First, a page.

Investing Answers Building and Protecting Your Wealth through Education Publisher of The Next Banks That Could Fail
Investing Answers Building and Protecting Your Wealth through Education Publisher of The Next Banks That Could Fail

Personal Consumption Expenditures (PCE)

What it is:

Personal Consumption Expenditures (PCE), or the PCE price index, is a statistic compiled and released quarterly by the U.S. Bureau of Economic Analysis (BEA) that synthesizes a host of data, chief among them the U.S. Producer and Consumer Price indices.

How it works (Example):

The PCE price index measures the price fluctuations and related consumer behavior for all domestic consumption of durable and non-durable goods and services targeted toward individuals and households. The PCE "core index", however, excludes the more volatile components of food and energy.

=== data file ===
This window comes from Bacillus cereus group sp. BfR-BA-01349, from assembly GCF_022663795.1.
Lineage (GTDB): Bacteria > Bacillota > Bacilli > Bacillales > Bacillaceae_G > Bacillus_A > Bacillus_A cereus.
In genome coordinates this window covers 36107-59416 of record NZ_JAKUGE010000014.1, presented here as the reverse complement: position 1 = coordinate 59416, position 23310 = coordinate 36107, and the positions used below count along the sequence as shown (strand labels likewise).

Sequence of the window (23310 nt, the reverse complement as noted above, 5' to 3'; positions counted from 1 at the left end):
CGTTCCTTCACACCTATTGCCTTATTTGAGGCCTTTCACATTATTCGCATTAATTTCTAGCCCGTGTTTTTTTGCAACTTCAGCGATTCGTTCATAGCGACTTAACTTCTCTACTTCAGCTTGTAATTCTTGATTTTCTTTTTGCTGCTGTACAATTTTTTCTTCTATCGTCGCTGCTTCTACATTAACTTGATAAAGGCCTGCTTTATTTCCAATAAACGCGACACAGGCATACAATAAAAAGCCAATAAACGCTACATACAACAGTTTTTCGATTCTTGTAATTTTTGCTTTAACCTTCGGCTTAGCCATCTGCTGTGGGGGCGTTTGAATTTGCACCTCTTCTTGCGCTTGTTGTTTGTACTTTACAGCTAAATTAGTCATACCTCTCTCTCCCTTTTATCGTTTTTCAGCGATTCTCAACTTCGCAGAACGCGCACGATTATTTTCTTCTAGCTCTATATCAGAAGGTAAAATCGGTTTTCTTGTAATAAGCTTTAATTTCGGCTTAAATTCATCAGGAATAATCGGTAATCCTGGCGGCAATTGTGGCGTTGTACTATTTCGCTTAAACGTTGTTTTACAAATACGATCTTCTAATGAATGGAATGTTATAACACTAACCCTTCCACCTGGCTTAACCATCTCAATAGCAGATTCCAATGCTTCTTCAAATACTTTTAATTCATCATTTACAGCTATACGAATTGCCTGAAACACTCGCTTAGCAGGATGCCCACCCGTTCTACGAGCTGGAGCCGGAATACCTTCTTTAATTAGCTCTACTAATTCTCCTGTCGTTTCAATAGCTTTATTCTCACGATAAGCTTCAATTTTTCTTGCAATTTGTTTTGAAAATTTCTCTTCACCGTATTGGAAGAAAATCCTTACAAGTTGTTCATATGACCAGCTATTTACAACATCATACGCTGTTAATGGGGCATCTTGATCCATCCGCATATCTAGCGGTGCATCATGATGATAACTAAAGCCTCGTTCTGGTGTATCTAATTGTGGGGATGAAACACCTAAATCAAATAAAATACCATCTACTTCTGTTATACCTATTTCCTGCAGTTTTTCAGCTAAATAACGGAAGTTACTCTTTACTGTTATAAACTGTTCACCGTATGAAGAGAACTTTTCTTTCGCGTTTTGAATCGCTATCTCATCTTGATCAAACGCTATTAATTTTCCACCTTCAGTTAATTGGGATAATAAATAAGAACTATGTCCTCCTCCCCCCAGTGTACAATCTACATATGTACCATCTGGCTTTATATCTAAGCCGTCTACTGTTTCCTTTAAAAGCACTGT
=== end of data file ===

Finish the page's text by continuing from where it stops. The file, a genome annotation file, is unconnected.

Personal consumption is divided into two key categories: goods and services. The category of "goods" is further broken down into "durable" goods, which are big-ticket items (refrigerators, television sets, cars, mobile phones, etc.) that will last more than three years, and "non-durable" goods that are more transitory (e.g., cosmetics, fuel, clothing, etc.).

Why it Matters:

PCE not only measures underlying inflationary pressures, it also reflects whether the consumer is doing his or her part to propel economic growth. 

Because three-fourths of Gross Domestic Product (GDP) is consumer spending, the PCE report is a useful tool for investors to analyze the overall state and direction of the economy.

For more on the PCE and GDP, read: Understanding Economic Indicators: Gross Domestic Product.